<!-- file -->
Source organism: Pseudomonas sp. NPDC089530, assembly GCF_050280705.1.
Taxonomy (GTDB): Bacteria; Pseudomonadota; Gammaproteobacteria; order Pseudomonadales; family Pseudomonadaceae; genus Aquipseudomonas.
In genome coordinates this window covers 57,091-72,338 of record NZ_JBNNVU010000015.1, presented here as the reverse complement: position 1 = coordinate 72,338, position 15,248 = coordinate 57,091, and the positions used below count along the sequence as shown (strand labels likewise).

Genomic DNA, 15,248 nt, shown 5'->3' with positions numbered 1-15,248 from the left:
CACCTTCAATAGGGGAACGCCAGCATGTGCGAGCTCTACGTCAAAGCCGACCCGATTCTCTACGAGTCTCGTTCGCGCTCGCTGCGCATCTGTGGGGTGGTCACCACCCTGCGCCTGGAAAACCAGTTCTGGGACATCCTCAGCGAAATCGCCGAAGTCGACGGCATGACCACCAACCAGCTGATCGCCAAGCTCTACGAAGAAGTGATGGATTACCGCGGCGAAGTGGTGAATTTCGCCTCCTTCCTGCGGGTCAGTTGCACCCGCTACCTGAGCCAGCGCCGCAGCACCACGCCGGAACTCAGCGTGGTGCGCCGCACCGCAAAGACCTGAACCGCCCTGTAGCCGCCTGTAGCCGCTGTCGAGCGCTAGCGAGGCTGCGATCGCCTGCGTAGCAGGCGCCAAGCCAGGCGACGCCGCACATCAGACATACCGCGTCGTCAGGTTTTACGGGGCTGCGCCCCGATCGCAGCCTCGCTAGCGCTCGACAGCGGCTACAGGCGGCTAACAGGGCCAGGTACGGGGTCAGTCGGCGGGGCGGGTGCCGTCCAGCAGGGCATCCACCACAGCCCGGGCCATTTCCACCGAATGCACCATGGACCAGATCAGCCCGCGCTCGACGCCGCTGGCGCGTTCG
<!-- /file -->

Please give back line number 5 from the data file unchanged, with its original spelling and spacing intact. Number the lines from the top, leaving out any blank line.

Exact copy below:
CACCTTCAATAGGGGAACGCCAGCATGTGCGAGCTCTACGTCAAAGCCGACCCGATTCTCTACGAGTCTCGTTCGCGCTCGCTGCGCATCTGTGGGGTGGTCACCACCCTGCGCCTGGAAAACCAGTTCTGGGACATCCTCAGCGAAATCGCCGAAGTCGACGGCATGACCACCAACCAGCTGATCGCCAAGCTCTACGAAGAAGTGATGGATTACCGCGGCGAAGTGGTGAATTTCGCCTCCTTCCTGCGGGTCAGTTGCACCCGCTACCTGAGCCAGCGCCGCAGCACCACGCCGGAACTCAGCGTGGTGCGCCGCACCGCAAAGACCTGAACCGCCCTGTAGCCGCCTGTAGCCGCTGTCGAGCGCTAGCGAGGCTGCGATCGCCTGCGTAGCAGGCGCCAAGCCAGGCGACGCCGCACATCAGACATACCGCGTCGTCAGGTTTTACGGGGCTGCGCCCCGATCGCAGCCTCGCTAGCGCTCGACAGCGGCTACAGGCGGCTAACAGGGCCAGGTACGGGGTCAGTCGGCGGGGCGGGTGCCGTCCAGCAGGGCATCCACCACAGCCCGGGCCATTTCCACCGAATGCACCATGGACCAGATCAGCCCGCGCTCGACGCCGCTGGCGCGTTCG